Another important message is that entrepreneurship does not start after finishing school. It starts with the entrepreneurial attitude, behaviour and practice during the schooling. Firstly, as engagement and willingness to learn, and later, when is it possible, as a practical application in some form of a student's company. The acknowledgment of acquired entrepreneurial competences is reflected in prompt job finding and subsequent advancement in the work place. Establishing one’s own business in the majority of cases comes later (though not necessarily for every individual) and  represents just one possible output of entrepreneurship education. The beauty and sense of entrepreneurship, for the majority, is therefore about constant striving for improvement and development rather than in the quick achievement in the form of founding one’s own company. Such a concept of entrepreneurship will become a guiding idea of life and the privilege of the majority, not only of exceptional individuals.  

 

Category : skills for employability Posted : 27 December 2016 17:16 UTC
About the Author
Radovan Živković, Head of the VET Department at the Ministry of Education, Science and Technological Development, Republic of Serbia

Radovan Živković is working on activities in the field of VET schools, taking active part as an expert in the field of VET education, curriculum, teacher training, entrepreneurship development, innovation management for SME and leadership, establishing the structures and platform for participation of companies in all relevant segments of VET. He was in charge of implementing and reporting the Strategy for Competitive and Innovative SMEs in Serbia, especially for the pillars related to education. Radovan has a lot of experience in working with international organisations on different projects related to EE and the development of functional connection between economy and education. He is founder and first president of Serbian Council for lifelong entrepreneurial education and he is a member of the European Comision VET Working Group ’Education and Training 2020’: Teachers and trainers in work-based learning/apprenticeship.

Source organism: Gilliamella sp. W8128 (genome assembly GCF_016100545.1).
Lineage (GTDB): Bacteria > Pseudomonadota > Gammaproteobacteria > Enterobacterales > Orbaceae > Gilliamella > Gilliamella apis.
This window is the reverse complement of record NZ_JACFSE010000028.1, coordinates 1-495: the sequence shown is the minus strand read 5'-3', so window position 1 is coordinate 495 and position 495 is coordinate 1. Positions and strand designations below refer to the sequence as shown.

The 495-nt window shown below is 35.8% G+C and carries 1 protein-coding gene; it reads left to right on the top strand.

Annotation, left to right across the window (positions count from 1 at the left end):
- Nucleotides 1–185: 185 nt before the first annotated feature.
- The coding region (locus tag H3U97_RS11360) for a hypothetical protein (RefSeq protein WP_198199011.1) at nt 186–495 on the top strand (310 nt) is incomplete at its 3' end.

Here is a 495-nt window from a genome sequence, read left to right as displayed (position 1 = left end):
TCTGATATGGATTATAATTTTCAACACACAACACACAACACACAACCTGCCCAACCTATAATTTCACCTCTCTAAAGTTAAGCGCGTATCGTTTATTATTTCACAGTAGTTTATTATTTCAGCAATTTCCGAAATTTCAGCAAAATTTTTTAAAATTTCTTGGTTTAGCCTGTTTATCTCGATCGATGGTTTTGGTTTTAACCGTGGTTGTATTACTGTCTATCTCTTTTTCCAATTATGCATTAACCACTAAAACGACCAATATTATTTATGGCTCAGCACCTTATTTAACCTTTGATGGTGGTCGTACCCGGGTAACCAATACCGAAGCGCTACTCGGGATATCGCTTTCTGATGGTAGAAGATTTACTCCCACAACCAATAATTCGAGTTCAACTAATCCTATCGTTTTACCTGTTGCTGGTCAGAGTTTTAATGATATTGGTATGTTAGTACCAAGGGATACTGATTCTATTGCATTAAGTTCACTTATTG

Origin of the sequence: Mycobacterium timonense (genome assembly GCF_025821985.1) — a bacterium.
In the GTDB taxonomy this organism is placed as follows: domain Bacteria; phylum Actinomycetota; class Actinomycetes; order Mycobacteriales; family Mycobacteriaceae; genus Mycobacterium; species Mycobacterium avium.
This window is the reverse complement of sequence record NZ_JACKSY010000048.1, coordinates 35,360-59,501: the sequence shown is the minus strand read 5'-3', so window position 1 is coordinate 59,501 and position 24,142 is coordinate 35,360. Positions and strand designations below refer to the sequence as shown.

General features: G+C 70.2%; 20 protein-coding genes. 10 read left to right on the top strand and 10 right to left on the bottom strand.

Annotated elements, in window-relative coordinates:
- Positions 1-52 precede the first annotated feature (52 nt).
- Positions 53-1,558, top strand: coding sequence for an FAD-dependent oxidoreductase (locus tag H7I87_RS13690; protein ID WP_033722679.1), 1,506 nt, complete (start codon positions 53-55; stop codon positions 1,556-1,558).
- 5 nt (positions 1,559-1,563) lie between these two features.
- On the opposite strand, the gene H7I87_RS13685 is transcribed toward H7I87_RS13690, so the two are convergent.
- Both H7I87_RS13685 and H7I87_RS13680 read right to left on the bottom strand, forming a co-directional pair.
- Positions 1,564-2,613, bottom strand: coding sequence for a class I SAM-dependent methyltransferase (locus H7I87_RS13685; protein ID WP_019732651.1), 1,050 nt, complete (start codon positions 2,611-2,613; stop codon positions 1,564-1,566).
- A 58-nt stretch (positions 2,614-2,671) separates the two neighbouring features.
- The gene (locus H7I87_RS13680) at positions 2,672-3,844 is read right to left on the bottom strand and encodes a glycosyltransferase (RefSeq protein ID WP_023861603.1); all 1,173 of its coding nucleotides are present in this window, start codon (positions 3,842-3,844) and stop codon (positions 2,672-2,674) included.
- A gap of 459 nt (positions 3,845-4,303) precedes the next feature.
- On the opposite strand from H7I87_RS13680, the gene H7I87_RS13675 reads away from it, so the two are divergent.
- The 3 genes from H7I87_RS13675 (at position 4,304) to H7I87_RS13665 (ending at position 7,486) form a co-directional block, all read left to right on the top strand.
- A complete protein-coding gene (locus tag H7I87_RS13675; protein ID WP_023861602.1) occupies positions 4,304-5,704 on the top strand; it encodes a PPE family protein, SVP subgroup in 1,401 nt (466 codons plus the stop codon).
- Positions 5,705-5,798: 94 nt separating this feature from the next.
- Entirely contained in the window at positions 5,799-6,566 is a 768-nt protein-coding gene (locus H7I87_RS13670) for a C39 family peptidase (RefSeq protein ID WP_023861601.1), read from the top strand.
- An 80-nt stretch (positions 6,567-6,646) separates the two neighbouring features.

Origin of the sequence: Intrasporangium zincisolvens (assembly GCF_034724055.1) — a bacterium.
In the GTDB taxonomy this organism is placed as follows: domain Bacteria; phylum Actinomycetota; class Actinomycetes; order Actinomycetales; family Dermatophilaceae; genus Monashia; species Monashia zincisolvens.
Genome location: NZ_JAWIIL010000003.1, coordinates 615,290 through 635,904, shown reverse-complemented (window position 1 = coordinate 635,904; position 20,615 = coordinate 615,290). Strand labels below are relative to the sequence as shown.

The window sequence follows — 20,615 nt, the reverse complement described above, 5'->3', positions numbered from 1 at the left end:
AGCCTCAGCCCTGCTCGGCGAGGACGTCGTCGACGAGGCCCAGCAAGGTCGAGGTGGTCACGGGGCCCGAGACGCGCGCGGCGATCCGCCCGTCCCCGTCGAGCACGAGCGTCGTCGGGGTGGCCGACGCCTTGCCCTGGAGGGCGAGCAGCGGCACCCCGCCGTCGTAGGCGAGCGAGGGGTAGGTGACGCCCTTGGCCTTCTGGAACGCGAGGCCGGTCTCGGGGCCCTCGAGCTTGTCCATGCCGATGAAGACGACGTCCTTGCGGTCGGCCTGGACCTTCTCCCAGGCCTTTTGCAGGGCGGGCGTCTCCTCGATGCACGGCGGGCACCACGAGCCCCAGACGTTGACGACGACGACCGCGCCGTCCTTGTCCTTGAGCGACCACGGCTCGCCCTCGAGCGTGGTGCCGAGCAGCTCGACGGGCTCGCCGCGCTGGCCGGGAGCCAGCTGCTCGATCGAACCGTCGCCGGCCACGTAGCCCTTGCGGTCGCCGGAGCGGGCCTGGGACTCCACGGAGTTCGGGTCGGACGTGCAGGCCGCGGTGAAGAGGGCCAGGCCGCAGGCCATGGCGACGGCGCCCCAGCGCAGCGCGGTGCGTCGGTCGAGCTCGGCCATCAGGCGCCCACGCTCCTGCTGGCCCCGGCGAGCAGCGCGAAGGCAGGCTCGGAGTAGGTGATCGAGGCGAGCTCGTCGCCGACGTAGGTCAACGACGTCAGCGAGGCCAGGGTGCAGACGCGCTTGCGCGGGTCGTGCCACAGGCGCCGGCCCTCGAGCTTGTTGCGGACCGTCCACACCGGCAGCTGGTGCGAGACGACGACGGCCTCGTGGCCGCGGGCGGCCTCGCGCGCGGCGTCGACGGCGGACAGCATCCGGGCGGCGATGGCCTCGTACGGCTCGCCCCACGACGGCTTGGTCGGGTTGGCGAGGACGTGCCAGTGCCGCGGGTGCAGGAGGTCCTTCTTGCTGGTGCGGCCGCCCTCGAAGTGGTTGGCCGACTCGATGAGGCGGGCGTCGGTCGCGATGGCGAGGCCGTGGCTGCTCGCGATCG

Comments(2)

A very good article _ thanks for posting ....well worth a share amongst friends in Scotland
Geoff Leask
Geoff Leask 2016-12-27 17:23 Reply
Reading this blog by Radovan Živković prompted the following question: how is entrepreneurship (key competence and/or business skills) promoted in apprenticeships? The case study mentioned by Radovan has clearly paid off for the 10 VET pupils as well as for the businesses, resulting all VET graduates landing jobs with the companies that hosted the young people as apprentices.
The EU's 2015 'Riga Conclusions' certainly takes a more pro-entrepreneurship position on VET and it would be good to build good practice case studies on how entrepreneurship is specifically promoted through apprenticeship, no?
Anthony Gribben
Anthony Gribben 2017-01-03 13:37 Reply